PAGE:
I had made the time to decorate/cover my cake board, as I feel it would have photographed the ‘optical illusion’ effect more clearly, but overall I was most excited about how the optical illusion layer turned out. I will keep practicing these techniques – thank you so much for your excellent tutorials!!!
That is spectacular. It’s like Dr. Seuss meets M.C. Escher. The optical illusion effect was a great choice for the bottom tier. It’s really fine work! Thanks so much for sharing! I’m very impressed.
P.S. I never covered a cake platter in my life. #NoRegrets
Thank you so much for taking the time to respond to my questions. I plan on using your method – it makes the most sense to me! I will most definitely share the final product with you! Thank you again.
I love your blog! I’ve been following for years and refer to it so often as a source
of information for my cake decorating needs!
Thank you for this excellent video series on the Topsy Turvy Cake! I have been
seeing quite a few tutorials online that cut out a portion of the top center of the lower tiers so that the cake above it sits ‘inside’ the lower tier. I plan on making
my first topsy turvy cake and I trust you, so your tutorial is the one I plan on following. However, I was curious as to your thoughts on that technique (is it really necessary to cut out part of cake?). Thank you so much for your great blog & videos!
The technique to which you refer, of carving out the top center of each cake tier, was the first to go viral online. I believe that’s why we see so many examples of it on the web, because a whole slew of bloggers went and imitated it, thus fortifying this idea, which still lives on the Internet today, that carving out the center of a cake is the best way to execute a topsy turvy design.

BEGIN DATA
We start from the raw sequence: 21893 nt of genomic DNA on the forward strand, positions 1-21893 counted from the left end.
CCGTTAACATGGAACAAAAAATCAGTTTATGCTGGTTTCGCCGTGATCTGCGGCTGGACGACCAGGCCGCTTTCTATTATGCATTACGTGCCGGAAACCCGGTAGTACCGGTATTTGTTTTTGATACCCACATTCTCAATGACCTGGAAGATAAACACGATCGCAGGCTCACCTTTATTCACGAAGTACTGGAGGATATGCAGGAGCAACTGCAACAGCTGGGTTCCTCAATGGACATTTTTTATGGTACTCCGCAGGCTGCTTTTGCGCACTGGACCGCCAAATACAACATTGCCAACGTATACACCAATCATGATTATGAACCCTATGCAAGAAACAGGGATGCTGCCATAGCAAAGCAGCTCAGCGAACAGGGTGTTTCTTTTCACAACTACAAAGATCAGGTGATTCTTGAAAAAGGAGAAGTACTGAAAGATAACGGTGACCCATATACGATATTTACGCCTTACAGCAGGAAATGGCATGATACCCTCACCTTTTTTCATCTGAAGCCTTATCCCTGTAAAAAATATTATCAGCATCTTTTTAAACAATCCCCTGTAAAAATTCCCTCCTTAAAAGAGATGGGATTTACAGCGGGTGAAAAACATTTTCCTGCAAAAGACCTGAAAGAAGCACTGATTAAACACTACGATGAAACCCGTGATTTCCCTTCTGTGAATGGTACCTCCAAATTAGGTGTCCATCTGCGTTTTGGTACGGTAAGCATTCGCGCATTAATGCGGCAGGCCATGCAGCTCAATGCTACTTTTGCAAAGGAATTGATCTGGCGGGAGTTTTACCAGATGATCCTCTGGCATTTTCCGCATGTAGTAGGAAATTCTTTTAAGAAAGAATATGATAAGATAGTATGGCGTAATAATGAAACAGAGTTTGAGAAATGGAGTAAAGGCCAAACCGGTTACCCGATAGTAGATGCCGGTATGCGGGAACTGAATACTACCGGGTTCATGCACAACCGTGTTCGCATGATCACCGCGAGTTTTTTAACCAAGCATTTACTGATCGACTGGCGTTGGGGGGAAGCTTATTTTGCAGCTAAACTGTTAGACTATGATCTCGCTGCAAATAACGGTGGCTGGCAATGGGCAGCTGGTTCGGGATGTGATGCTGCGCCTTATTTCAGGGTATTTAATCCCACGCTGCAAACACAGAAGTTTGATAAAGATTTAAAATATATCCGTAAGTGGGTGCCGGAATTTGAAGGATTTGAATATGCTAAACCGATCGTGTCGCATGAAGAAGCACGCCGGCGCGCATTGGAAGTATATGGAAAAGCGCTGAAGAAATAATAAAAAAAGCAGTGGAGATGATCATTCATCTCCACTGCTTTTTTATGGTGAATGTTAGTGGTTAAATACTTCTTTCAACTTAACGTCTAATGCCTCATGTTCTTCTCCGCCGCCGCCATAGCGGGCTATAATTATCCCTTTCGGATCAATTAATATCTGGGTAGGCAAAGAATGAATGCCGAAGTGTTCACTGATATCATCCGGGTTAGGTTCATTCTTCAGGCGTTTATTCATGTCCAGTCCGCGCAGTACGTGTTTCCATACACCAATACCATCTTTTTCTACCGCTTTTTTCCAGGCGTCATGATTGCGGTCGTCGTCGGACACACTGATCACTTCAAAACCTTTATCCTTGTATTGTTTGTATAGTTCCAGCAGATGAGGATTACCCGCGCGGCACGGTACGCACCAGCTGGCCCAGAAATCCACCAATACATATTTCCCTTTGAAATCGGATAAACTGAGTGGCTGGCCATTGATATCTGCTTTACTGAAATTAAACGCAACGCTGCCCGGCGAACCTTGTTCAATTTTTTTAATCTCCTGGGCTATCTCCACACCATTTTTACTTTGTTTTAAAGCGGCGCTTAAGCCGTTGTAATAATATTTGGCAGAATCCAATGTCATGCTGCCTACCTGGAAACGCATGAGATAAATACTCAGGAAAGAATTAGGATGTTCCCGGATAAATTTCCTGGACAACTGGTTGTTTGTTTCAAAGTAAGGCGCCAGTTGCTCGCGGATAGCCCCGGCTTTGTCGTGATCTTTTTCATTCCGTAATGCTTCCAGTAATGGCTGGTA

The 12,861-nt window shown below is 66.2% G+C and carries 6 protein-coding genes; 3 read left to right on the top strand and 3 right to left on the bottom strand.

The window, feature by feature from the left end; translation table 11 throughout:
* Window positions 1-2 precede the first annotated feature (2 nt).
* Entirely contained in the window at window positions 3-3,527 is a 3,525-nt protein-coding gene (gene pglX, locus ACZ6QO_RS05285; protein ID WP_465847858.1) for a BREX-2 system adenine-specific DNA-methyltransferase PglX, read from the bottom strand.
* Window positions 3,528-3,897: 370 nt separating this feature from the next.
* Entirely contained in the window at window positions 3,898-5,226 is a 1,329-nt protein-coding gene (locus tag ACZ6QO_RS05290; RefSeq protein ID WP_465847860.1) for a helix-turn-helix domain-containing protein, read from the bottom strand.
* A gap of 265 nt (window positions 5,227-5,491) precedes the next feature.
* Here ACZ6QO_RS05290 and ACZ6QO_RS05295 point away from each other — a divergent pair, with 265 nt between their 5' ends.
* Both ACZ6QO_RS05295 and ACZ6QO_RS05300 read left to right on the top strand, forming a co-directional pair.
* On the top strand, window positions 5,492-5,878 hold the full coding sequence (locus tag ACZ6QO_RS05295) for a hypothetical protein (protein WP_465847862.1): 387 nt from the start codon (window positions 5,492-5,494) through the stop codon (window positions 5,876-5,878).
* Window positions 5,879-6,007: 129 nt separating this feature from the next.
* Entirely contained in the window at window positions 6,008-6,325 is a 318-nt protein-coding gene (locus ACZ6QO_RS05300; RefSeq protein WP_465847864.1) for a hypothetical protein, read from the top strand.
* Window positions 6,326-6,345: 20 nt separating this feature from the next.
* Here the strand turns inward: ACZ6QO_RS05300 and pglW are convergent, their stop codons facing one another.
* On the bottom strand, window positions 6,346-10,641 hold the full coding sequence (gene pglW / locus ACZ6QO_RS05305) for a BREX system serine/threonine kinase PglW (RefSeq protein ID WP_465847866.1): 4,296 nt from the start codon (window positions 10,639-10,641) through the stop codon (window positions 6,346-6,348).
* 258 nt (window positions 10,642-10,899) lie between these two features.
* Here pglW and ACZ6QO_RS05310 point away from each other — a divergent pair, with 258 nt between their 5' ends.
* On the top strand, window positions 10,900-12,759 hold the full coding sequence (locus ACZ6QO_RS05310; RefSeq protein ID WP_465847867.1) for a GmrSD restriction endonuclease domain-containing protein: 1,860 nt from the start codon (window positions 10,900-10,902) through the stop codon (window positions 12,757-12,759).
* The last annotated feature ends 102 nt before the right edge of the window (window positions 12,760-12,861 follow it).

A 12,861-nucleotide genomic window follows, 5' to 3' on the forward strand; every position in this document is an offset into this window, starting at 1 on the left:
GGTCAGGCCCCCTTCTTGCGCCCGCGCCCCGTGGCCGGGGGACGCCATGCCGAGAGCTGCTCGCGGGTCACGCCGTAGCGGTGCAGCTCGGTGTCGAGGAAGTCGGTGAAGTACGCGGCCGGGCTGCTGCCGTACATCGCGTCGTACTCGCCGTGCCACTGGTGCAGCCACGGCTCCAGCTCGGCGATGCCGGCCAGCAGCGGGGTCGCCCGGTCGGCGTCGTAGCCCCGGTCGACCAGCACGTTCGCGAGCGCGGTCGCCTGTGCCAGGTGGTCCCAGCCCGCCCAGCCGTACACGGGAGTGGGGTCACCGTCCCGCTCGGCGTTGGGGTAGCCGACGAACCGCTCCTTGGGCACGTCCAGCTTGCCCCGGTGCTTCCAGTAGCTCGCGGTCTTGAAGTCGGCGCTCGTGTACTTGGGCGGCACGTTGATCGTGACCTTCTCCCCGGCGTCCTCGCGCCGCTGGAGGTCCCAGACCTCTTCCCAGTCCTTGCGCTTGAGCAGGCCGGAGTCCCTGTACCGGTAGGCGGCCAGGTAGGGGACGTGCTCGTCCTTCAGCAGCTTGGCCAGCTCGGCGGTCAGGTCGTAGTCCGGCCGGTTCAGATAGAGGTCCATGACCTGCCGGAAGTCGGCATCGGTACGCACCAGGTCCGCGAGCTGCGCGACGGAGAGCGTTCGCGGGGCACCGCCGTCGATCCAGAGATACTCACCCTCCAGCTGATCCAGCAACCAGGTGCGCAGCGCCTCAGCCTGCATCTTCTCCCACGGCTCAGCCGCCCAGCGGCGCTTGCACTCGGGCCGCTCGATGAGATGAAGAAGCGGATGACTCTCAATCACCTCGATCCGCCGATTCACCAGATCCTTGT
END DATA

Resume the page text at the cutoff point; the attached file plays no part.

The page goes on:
I do not agree.
Of course there is no right or wrong way to style a cake. There is only the way you prefer to do it. Whoever invented the carve-out-the-center idea was seeking to avoid counterbalance, probably because it’s a scary notion to put one’s faith in physics. So as to avoid stacking cakes on an angle, they took the time to carve out a hole in the top of a cake so everything sits level, thus giving the illusion of counterbalance without actually counterbalancing anything.
Personally, I do not have the time or patience for carving holes where they are not in fact needed. I imagine this adds quite a bit of extra time to the frosting process too, since there are more angles to frost around. But my impatience is due to having made these kinds of cakes in commercial bakeries where there was no time to dawdle. The objective was always to get the job done cleanly and efficiently with minimal waste. At the bakery where I did the most topsy turvy cakes, I had to get everything done super fast or the chef would yell at me. So naturally, I found all kinds of ways to make the job go as quickly as possible. My technique was suited for the circumstances.
There is yet a third way to make a topsy turvy cake, which involves an infrastructure system of pipes, PVC, and flanges running up the center. If memory serves me right, this particular idea came into existence because a reality television cake show competitor first used it to make a gigantic cake on TV. Then it caught on. I think this method is only worth it if you are making gigantic cakes. Otherwise, it’s an added expense in terms of supplies. You also have to build an armature, which takes time.
At the end of the day, it’s up to you which method you choose based on your own preferences. I give you mine, for what it’s worth. It has long been my goal to offer a smoother alternative to the hole-carving thing.
I hope you will come back and share your results if you end up using this method. I’d love to see what you come up with! 🙂